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PDL241, a novel humanized monoclonal antibody, reveals CD319 as a therapeutic target for rheumatoid arthritis

Jacky Woo13, Michel PM Vierboom2, Hakju Kwon1*, Debra Chao1, Shiming Ye1, Jianmin Li1, Karen Lin1, Irene Tang1, Nicole A Belmar1, Taymar Hartman1, Elia Breedveld2, Vladimir Vexler14, Bert A ‘t Hart2, Debbie A Law15 and Gary C Starling15

Author Affiliations

1 AbbVie Biotherapeutics, 1500 Seaport Blvd, Redwood City, CA 94063, USA

2 Department of Immunobiology, Biomedical Primate Research Centre, Rijswijk, The Netherlands

3 Current Address: Gilead, Foster City, CA, USA

4 Current Address: Coherus Biosciences, Redwood City, CA, USA

5 Current Address: Merck, Palo Alto, CA, USA

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Arthritis Research & Therapy 2013, 15:R207  doi:10.1186/ar4400

Published: 4 December 2013



Targeting the CD20 antigen has been a successful therapeutic intervention in the treatment of rheumatoid arthritis (RA). However, in some patients with an inadequate response to anti-CD20 therapy, a persistence of CD20- plasmablasts is noted. The strong expression of CD319 on CD20- plasmablast and plasma cell populations in RA synovium led to the investigation of the potential of CD319 as a therapeutic target.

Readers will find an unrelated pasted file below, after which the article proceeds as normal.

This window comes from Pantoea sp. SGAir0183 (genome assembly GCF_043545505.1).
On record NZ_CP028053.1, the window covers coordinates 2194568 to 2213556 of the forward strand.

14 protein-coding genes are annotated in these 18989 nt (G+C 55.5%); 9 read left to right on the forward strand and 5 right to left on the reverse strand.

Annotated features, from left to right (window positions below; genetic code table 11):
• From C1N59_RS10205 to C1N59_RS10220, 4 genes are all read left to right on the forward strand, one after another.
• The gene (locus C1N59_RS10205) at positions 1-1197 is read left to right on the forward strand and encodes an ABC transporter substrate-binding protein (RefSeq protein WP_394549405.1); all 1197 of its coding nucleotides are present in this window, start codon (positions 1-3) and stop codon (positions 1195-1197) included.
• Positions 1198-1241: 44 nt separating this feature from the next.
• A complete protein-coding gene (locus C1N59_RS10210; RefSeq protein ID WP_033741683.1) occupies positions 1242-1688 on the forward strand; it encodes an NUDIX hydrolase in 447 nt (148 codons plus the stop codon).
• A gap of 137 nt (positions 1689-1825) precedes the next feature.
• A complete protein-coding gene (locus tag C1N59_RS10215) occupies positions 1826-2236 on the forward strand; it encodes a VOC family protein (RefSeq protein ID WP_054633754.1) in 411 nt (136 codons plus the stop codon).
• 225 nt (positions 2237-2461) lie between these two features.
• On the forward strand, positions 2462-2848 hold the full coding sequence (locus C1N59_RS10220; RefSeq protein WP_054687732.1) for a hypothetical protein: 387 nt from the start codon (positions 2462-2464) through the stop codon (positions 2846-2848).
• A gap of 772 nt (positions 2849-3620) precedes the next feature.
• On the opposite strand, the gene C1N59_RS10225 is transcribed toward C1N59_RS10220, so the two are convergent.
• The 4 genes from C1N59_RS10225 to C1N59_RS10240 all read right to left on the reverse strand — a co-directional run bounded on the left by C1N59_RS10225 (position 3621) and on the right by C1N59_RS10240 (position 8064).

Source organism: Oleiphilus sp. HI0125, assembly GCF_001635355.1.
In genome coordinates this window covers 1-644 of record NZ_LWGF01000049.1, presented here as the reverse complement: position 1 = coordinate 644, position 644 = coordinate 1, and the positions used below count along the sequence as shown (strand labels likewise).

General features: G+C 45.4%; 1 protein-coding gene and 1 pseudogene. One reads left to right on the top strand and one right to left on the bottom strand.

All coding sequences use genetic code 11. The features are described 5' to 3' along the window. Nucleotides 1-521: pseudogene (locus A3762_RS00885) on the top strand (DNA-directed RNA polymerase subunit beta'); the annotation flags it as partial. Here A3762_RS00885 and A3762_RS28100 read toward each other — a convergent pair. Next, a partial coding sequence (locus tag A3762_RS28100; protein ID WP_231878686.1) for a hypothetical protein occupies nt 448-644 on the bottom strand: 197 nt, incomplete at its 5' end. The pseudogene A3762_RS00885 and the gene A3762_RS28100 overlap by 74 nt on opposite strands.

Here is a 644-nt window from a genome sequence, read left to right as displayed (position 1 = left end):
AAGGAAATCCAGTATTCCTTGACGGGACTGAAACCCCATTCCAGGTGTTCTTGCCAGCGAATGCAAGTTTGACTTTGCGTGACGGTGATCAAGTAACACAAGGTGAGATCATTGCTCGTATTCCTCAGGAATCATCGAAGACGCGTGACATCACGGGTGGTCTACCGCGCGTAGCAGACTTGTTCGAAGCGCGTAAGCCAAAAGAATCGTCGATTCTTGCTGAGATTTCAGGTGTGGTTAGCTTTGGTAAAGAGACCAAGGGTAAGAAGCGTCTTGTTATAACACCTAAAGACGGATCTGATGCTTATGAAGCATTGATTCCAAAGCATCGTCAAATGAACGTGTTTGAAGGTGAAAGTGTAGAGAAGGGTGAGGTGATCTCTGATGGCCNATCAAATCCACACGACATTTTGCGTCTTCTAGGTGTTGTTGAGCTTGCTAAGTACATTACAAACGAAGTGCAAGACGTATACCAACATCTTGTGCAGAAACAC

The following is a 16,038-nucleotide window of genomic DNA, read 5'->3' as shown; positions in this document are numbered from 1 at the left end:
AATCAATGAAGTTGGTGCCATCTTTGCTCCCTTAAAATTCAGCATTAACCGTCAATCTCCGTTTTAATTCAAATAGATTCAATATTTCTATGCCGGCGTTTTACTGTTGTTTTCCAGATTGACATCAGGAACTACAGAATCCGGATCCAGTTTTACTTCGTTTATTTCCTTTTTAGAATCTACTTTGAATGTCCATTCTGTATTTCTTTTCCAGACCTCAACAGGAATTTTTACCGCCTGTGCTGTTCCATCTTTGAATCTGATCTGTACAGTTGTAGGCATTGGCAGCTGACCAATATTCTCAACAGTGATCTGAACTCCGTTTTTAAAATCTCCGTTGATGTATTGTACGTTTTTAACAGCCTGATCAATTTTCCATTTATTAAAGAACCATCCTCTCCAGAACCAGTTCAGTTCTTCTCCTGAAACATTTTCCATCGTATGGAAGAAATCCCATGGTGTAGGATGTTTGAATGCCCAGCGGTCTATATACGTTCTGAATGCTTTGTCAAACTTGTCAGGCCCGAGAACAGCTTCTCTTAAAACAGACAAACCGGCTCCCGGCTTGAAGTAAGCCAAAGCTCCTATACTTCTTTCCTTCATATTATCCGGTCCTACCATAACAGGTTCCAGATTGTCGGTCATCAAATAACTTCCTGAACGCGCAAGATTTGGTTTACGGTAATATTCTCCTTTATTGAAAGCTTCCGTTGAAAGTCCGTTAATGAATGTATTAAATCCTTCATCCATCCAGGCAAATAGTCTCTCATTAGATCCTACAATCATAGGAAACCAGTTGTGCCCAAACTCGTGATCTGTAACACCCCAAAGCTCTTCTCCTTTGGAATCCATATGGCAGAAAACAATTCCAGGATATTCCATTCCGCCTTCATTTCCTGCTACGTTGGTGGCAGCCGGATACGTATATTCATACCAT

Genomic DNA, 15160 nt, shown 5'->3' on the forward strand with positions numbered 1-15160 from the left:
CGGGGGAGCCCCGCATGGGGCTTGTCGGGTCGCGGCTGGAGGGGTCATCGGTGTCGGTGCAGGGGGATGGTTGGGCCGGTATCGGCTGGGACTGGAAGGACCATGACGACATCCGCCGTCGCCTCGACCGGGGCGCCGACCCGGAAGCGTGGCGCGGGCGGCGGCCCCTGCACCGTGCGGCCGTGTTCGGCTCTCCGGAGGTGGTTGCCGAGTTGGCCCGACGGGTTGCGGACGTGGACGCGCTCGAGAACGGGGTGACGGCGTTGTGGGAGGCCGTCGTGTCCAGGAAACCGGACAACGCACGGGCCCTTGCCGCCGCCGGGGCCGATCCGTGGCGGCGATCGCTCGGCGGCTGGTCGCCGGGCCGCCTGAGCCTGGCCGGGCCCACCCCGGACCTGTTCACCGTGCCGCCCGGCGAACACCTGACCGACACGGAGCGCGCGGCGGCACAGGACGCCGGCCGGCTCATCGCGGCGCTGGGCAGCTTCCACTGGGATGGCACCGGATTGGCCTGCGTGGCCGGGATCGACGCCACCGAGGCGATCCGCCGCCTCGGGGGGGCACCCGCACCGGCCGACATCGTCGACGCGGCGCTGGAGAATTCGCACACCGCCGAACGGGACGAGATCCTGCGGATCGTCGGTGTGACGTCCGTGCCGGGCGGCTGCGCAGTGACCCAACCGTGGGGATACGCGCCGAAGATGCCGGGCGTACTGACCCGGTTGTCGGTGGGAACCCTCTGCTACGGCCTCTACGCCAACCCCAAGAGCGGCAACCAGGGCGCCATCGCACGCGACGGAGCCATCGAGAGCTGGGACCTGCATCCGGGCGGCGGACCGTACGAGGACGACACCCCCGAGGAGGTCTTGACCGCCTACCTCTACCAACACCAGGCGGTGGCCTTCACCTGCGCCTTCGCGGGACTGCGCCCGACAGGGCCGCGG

PDL241, a novel humanized IgG1 monoclonal antibody (mAb) to CD319, was generated and examined for its ability to inhibit immunoglobulin production from plasmablasts and plasma cells generated from peripheral blood mononuclear cells (PBMC) in the presence and absence of RA synovial fibroblasts (RA-SF). The in vivo activity of PDL241 was determined in a human PBMC transfer into NOD scid IL-2 gamma chain knockout (NSG) mouse model. Finally, the ability of PDL241 to ameliorate experimental arthritis was evaluated in a collagen-induced arthritis (CIA) model in rhesus monkeys.


PDL241 bound to plasmablasts and plasma cells but not naïve B cells. Consistent with the binding profile, PDL241 inhibited the production of IgM from in vitro PBMC cultures by the depletion of CD319+ plasmablasts and plasma cells but not B cells. The activity of PDL241 was dependent on an intact Fc portion of the IgG1 and mediated predominantly by natural killer cells. Inhibition of IgM production was also observed in the human PBMC transfer to NSG mouse model. Treatment of rhesus monkeys in a CIA model with PDL241 led to a significant inhibition of anti-collagen IgG and IgM antibodies. A beneficial effect on joint related parameters, including bone remodeling, histopathology, and joint swelling was also observed.


The activity of PDL241 in both in vitro and in vivo models highlights the potential of CD319 as a therapeutic target in RA.